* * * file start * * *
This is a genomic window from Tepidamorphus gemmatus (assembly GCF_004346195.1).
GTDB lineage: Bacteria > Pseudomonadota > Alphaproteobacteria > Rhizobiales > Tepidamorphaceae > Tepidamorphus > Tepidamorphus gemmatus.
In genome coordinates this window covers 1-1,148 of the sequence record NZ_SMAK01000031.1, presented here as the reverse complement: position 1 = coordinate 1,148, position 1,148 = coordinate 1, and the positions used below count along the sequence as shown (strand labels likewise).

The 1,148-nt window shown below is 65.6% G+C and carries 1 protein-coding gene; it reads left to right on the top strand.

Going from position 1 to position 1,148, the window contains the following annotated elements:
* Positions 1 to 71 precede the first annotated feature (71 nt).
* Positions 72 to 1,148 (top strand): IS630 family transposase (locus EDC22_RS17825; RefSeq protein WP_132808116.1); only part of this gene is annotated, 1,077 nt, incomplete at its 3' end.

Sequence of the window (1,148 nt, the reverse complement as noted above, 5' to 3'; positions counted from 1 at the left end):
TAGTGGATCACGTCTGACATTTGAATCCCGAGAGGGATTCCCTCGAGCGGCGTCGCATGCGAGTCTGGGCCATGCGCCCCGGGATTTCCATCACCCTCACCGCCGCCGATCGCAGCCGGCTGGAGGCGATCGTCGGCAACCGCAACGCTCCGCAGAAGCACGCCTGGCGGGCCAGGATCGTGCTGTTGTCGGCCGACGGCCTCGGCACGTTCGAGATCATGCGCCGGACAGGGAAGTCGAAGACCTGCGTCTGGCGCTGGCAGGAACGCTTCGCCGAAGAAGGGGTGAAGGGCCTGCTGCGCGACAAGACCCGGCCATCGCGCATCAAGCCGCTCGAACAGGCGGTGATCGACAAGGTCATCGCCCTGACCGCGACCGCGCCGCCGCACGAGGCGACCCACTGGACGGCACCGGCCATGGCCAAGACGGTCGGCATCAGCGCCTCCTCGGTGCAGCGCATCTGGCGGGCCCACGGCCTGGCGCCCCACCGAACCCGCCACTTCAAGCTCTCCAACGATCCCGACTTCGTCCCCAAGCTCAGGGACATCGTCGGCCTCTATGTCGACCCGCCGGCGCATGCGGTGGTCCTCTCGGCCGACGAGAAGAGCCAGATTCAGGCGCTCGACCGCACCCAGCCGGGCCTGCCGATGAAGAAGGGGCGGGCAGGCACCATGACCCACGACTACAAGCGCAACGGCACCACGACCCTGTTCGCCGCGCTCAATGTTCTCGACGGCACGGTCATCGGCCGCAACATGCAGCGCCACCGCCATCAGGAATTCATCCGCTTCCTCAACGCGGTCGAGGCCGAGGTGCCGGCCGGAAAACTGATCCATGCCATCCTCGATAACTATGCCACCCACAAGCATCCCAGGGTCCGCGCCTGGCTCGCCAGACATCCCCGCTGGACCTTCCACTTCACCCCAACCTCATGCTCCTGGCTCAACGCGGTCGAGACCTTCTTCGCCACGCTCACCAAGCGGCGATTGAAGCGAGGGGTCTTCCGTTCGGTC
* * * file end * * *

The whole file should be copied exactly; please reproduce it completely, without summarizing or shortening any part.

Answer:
This is a genomic window from Tepidamorphus gemmatus (assembly GCF_004346195.1).
GTDB lineage: Bacteria > Pseudomonadota > Alphaproteobacteria > Rhizobiales > Tepidamorphaceae > Tepidamorphus > Tepidamorphus gemmatus.
In genome coordinates this window covers 1-1,148 of the sequence record NZ_SMAK01000031.1, presented here as the reverse complement: position 1 = coordinate 1,148, position 1,148 = coordinate 1, and the positions used below count along the sequence as shown (strand labels likewise).

The 1,148-nt window shown below is 65.6% G+C and carries 1 protein-coding gene; it reads left to right on the top strand.

Going from position 1 to position 1,148, the window contains the following annotated elements:
* Positions 1 to 71 precede the first annotated feature (71 nt).
* Positions 72 to 1,148 (top strand): IS630 family transposase (locus EDC22_RS17825; RefSeq protein WP_132808116.1); only part of this gene is annotated, 1,077 nt, incomplete at its 3' end.

Sequence of the window (1,148 nt, the reverse complement as noted above, 5' to 3'; positions counted from 1 at the left end):
TAGTGGATCACGTCTGACATTTGAATCCCGAGAGGGATTCCCTCGAGCGGCGTCGCATGCGAGTCTGGGCCATGCGCCCCGGGATTTCCATCACCCTCACCGCCGCCGATCGCAGCCGGCTGGAGGCGATCGTCGGCAACCGCAACGCTCCGCAGAAGCACGCCTGGCGGGCCAGGATCGTGCTGTTGTCGGCCGACGGCCTCGGCACGTTCGAGATCATGCGCCGGACAGGGAAGTCGAAGACCTGCGTCTGGCGCTGGCAGGAACGCTTCGCCGAAGAAGGGGTGAAGGGCCTGCTGCGCGACAAGACCCGGCCATCGCGCATCAAGCCGCTCGAACAGGCGGTGATCGACAAGGTCATCGCCCTGACCGCGACCGCGCCGCCGCACGAGGCGACCCACTGGACGGCACCGGCCATGGCCAAGACGGTCGGCATCAGCGCCTCCTCGGTGCAGCGCATCTGGCGGGCCCACGGCCTGGCGCCCCACCGAACCCGCCACTTCAAGCTCTCCAACGATCCCGACTTCGTCCCCAAGCTCAGGGACATCGTCGGCCTCTATGTCGACCCGCCGGCGCATGCGGTGGTCCTCTCGGCCGACGAGAAGAGCCAGATTCAGGCGCTCGACCGCACCCAGCCGGGCCTGCCGATGAAGAAGGGGCGGGCAGGCACCATGACCCACGACTACAAGCGCAACGGCACCACGACCCTGTTCGCCGCGCTCAATGTTCTCGACGGCACGGTCATCGGCCGCAACATGCAGCGCCACCGCCATCAGGAATTCATCCGCTTCCTCAACGCGGTCGAGGCCGAGGTGCCGGCCGGAAAACTGATCCATGCCATCCTCGATAACTATGCCACCCACAAGCATCCCAGGGTCCGCGCCTGGCTCGCCAGACATCCCCGCTGGACCTTCCACTTCACCCCAACCTCATGCTCCTGGCTCAACGCGGTCGAGACCTTCTTCGCCACGCTCACCAAGCGGCGATTGAAGCGAGGGGTCTTCCGTTCGGTC